With 11,000 miles of waterways, Florida is packed with paddling opportunities, and many of them are easily accessible. Paddling these waterways provides an eco-friendly opportunity to explore these natural resources with minimum impact to the environment. Follow the river rules. Use non-disposables on your paddle adventures and as always, “don’t trash where you splash.”
Here are 7 family friendly rivers for Florida paddling adventures:
Weeki Wachee River
- Home to the Florida Mermaid, the head springs are located in the Weeki Wachee State Park. This turquoise-colored run can take you all the way out to the Gulf of Mexico and is known for manatee sightings- and crowds! Forgo the busy weekends and choose a quieter weekday. Bring your own kayak or rent one on site. Or be eco-friendly and just opt for the in-park boat tour to check out the flora and fauna along this river. State Park prices are on the pricier side at $13 for adults and $8 for children, but they include a Mermaid Show, boat ride, and swimming area.
- Once past the boat basin at the campground, the Chassahowitzka River is a surprisingly shallow river. This 5.6-mile river runs through the Chassahowitzka National Wildlife Refuge and out to the Gulf of Mexico. You can check out the popular springs near the campground, or paddle downriver to explore the various side creeks. Manatees have often been sighted in this area.
- A favorite tubing river in North Central Florida, this river can get pretty crowded during the weekends and summer tubing season. Opt for quieter weekday explorations and go early to beat the heat and witness the river otters, water fowl and other wildlife this 6-mile river has to offer.
- You don’t have to go far to explore the jungle. Take the 5.4 mile run from the canoe launch point at Silver Springs State Park to Ray Wayside Park. Though there is no swimming on this river, there is a halfway point rest area- with a porta-potty, where you can stretch your legs, eat some lunch and get psyched up for the rest of your journey. An array of bird and wildlife can be viewed along the twists and turns on this historic waterway. Take your own canoe or kayak, rent one, or join a local tour to find out more about the history, flora, and fauna along this river.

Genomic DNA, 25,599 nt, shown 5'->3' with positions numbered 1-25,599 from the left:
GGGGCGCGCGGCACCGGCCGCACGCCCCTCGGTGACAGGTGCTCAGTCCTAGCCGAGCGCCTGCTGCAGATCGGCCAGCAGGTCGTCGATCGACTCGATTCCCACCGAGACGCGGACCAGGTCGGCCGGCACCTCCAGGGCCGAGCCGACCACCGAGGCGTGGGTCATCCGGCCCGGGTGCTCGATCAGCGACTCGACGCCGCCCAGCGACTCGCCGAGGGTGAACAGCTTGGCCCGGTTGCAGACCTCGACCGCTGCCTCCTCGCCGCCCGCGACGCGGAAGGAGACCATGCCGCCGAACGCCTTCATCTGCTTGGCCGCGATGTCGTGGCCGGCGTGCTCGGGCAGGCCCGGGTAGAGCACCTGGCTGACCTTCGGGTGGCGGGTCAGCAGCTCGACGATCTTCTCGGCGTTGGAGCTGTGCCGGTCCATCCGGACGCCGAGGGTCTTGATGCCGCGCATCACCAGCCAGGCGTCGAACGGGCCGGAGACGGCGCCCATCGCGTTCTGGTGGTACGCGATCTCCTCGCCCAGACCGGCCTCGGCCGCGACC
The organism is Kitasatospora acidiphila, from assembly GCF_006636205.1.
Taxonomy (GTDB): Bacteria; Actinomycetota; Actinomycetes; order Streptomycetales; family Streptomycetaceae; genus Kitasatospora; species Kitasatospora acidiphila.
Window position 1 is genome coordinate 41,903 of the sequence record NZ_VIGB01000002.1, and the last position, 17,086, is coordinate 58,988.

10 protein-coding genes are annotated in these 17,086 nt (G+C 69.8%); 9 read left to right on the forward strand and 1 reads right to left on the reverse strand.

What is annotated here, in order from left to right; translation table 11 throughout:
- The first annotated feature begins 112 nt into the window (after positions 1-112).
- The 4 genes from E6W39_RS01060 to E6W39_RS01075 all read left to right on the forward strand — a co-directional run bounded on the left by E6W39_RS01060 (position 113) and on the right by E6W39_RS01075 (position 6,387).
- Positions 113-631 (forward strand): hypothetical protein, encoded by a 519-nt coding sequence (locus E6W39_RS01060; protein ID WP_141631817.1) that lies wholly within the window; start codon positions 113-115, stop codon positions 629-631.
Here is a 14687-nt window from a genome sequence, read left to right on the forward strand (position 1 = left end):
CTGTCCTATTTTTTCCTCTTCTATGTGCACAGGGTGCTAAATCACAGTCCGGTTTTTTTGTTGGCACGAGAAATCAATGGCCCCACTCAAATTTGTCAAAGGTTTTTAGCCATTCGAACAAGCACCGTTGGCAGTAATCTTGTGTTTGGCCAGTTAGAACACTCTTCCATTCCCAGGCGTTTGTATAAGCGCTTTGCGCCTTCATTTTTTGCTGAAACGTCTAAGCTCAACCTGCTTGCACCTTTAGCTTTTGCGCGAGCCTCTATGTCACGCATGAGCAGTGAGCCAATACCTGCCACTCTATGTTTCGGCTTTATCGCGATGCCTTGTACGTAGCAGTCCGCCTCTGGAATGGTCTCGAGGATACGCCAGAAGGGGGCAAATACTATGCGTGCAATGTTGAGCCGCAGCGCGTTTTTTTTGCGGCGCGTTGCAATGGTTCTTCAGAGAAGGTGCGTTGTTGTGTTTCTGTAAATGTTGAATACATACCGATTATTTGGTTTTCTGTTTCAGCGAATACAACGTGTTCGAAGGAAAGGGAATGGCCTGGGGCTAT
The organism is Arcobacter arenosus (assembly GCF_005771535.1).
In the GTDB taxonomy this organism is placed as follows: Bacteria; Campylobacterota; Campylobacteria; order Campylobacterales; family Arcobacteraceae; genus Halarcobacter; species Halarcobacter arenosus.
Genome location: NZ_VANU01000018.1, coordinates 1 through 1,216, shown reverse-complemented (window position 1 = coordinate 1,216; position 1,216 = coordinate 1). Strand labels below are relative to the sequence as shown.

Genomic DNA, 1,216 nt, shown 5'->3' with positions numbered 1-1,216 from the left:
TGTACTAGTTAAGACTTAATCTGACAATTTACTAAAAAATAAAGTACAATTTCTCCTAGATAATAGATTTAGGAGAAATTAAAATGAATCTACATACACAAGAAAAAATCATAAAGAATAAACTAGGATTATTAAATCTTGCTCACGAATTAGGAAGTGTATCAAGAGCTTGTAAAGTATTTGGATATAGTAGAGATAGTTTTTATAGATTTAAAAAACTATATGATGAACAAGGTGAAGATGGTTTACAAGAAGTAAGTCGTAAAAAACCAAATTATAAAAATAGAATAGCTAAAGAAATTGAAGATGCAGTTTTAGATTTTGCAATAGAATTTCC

- This challenging 7-mile one-way intermediate paddle trail takes hairpin twists and turns, going under trees, around islands and through the canopy of the Ocala National Forest. Not for beginners, Juniper Run is known for its sandy bottom run, sunning turtles, occasional gator, and rapids. Take your own kayak/canoe or rent one on-site and catch the Juniper Springs Recreation Area shuttle back to the park. It can get very busy on weekends and holidays. Go early and on a weekday to avoid crowds.
- This 6-mile river begins at the head springs, a named National Natural Landmark, located in Ichetucknee Springs State Park. A favorite tuber destination, the wild birds, and river life- is best spotted early in the mornings. In an effort to maintain this natural ecosystem, there is a strictly enforced river limit during the Memorial Day to Labor Day, so arrive early. Rent a kayak/canoe/SUP from the local outfitter or bring your own.
- This tannin-stained 75-mile river flows from Lake Santa Fe, through the town of High Springs and eventually ends as it merges with the Suwannee River. But the friendliest parts of this river center in and around High Springs. Paddlers can hit the rapids near Poe Springs County Park, or check out the clear runs of Blue Springs and Ginnie Springs Parks. Launch from Rum Island with a local outfitter or take your own canoe. kayak or SUP to explore this piece of wild Florida.
By all means, have fun on your family paddle adventures, but take back what you take with you. Help keep these Florida waterways clean for future generations to enjoy.
More Adventures You May Enjoy:
- Paddling Resource Page
- Hiking Adventures for Families
- Family Friendly City Guides to Destinations in the Southeast